Jo Glanville (of Index on Censorship) visited the University of East Anglia today, for an event organised by the UEA Law School and media@uea. These are my notes (started handwritten, typed up later, no direct quotes). For me, it was an interesting end to a day that started with a first year lecture (constitutional law) on the history of freedom of expression, as Jo’s talk focused on the future, with the title “The net effect: the limits of Internet freedom“. She started by introducing the work of Index on Censorship, including its development from a focus on writers and censorship to a particular present concern with policy and reform. In this context, the recent speech by Hillary Clinton – her second on Internet freedom – was interesting, not just for the vision it set out but also how it differed from the simultaneous attempt to subpoena Twitter in respect of user information pertaining to Wikileaks. Interestingly, this was discussed in the context of the link (rather than the opposition) between freedom of expression and privacy. Twitter had ‘stood up’ for the user in this case and had challenged a gag order, but would others do the same? Another example of an attempt to resist censorship was the proposed judicial review of the Digital Economy Act brought by BT and TalkTalk.
However, there are other moves towards interference with communications, such as the return of the wiretap/intercept/CALEA debates in the US. In this context, she paid particular tribute to the work of Chris Soghoian. In the UK, interception of communications seems to have returned as an issue with the Coalition (despite promises), and the future of RIPA (interception) remains unclear – a particular issue given that the number of warrants in the UK and the US appears to be the same per year, despite the different sizes.
Regarding use of the Internet, one thing to note from Wikileaks is the power wielded by the likes of PayPay, Amazon and Visa, particularly if they have been influenced by the US Government. In the UK, the DCMS is now discussing ‘blocking’ with ISPs (for legal pornographic content on the grounds of the protection of children), but this has many problems, such as who decides and what grounds. We have already seen the Wikipedia/Internet Watch Foundation problem of over-blocking in the narrower context of the current IWF remit.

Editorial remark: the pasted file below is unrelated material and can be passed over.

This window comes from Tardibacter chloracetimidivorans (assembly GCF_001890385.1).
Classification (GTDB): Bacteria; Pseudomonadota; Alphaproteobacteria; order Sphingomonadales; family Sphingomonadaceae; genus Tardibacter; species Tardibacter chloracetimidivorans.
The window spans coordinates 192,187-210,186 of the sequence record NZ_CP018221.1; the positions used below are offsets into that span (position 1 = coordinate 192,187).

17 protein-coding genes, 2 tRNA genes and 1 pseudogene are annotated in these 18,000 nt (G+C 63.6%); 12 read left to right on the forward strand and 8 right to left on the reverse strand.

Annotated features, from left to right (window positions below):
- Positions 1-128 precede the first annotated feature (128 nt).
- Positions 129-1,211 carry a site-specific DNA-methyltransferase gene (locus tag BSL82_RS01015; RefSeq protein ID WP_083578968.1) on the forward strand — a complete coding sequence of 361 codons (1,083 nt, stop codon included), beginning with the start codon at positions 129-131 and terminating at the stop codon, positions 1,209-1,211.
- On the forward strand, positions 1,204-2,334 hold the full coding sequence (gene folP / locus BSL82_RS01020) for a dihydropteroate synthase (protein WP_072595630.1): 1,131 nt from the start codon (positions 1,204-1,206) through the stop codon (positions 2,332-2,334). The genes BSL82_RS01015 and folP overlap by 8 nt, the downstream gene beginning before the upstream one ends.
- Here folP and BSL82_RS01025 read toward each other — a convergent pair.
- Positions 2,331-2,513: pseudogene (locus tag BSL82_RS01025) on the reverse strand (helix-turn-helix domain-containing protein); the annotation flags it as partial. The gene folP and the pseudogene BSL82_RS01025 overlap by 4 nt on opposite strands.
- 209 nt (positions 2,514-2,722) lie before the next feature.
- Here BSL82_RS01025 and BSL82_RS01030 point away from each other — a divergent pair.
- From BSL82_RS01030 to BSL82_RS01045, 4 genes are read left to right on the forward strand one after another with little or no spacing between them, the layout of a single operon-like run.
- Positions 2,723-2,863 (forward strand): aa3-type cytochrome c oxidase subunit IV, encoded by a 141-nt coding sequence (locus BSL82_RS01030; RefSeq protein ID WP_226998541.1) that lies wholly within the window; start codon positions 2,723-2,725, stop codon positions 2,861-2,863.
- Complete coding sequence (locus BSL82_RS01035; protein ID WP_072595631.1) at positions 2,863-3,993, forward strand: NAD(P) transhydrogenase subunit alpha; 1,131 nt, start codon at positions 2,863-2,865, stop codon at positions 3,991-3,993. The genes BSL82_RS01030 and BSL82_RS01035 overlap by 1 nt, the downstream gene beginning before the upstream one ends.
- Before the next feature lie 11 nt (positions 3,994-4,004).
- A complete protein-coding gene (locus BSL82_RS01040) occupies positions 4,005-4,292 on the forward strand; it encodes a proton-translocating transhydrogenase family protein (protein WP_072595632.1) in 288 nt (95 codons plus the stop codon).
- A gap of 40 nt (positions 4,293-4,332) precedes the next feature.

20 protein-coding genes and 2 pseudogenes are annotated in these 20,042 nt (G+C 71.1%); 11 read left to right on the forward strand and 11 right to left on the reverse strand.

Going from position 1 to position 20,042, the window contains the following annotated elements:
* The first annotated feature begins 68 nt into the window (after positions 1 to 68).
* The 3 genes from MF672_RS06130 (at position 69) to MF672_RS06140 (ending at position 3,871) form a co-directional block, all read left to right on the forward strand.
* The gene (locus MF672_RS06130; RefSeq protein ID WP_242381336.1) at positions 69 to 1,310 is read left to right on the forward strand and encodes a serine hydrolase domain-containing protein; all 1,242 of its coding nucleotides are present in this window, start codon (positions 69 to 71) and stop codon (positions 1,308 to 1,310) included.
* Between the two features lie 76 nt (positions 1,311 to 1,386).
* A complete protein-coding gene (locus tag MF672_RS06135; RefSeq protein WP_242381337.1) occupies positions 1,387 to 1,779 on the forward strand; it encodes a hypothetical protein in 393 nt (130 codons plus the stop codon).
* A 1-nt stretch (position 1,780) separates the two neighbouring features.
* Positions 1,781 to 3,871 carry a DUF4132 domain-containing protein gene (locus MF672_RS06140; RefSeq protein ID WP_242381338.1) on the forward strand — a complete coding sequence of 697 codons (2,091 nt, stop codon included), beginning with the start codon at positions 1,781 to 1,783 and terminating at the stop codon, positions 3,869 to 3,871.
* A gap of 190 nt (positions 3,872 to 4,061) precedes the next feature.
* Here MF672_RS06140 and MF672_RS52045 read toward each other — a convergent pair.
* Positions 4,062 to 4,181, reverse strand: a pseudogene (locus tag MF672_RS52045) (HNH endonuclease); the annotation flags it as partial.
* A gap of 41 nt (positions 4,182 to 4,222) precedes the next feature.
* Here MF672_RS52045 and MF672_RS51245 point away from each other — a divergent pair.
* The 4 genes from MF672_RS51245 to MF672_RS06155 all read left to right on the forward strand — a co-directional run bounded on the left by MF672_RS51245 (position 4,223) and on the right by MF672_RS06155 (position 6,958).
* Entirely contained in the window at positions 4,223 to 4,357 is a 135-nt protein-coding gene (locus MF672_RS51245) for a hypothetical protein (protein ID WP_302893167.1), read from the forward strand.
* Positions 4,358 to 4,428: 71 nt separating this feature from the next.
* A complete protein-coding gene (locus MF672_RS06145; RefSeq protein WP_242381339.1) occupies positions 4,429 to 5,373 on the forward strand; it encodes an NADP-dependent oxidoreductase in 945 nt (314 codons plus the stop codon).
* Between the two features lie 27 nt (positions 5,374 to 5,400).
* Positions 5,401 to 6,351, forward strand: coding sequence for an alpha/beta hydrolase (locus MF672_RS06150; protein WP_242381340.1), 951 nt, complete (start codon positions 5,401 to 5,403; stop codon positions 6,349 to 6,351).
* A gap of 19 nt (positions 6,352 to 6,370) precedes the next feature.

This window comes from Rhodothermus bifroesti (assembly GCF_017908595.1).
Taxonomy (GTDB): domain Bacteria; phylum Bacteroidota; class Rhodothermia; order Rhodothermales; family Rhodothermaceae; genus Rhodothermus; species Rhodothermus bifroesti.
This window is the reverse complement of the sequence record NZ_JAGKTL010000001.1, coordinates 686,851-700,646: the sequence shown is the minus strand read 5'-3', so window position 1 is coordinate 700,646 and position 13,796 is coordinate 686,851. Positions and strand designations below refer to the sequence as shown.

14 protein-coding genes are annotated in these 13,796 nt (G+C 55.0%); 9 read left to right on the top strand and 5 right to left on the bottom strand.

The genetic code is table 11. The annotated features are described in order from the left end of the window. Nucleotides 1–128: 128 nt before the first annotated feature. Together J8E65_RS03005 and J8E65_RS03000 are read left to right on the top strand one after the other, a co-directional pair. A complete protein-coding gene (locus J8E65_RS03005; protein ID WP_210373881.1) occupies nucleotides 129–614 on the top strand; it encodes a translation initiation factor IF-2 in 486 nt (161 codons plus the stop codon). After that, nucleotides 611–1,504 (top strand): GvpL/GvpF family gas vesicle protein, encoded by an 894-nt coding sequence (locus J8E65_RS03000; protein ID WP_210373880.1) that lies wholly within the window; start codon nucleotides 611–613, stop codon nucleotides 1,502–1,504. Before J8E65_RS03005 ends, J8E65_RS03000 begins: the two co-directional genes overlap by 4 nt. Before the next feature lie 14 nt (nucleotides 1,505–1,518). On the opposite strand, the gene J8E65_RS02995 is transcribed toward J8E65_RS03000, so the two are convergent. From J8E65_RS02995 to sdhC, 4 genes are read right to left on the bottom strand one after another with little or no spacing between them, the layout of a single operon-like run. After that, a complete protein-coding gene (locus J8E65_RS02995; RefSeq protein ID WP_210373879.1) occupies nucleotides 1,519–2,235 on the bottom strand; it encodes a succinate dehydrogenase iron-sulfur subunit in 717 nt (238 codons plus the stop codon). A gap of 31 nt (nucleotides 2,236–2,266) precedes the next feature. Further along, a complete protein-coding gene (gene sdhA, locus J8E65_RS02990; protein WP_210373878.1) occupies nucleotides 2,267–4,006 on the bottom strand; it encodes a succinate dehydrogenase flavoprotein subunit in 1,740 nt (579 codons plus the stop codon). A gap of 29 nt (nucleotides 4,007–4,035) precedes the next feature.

Jo also discussed a range of issues in relation to the current protests in Tunisia, Egypt and elsewhere, including the role of technology in these protests and also the response of activists to the Clinton speeches, concluding with a discussion of the preference for building an open, neutral network that could be used by activists to speak, instead of specific US intervention.
In discussion, questions came from both staff and students from the UEA Law School, touching on behavioural advertising (including how information gathered for this purpose could be used by public authorities), the different roles of ISPs and websites (and how they may be supportive of Index campaigns in some contexts but not others, e.g. net neutrality, co-operation with Government), the relationship between Wikileaks disclosures, Tunisian unrest and demographic changes, the role of the Global Network Initiative and how it can or cannot serve to moderate behaviour, and the response of users to HADOPI in France, particularly the move towards circumvention as a response to control.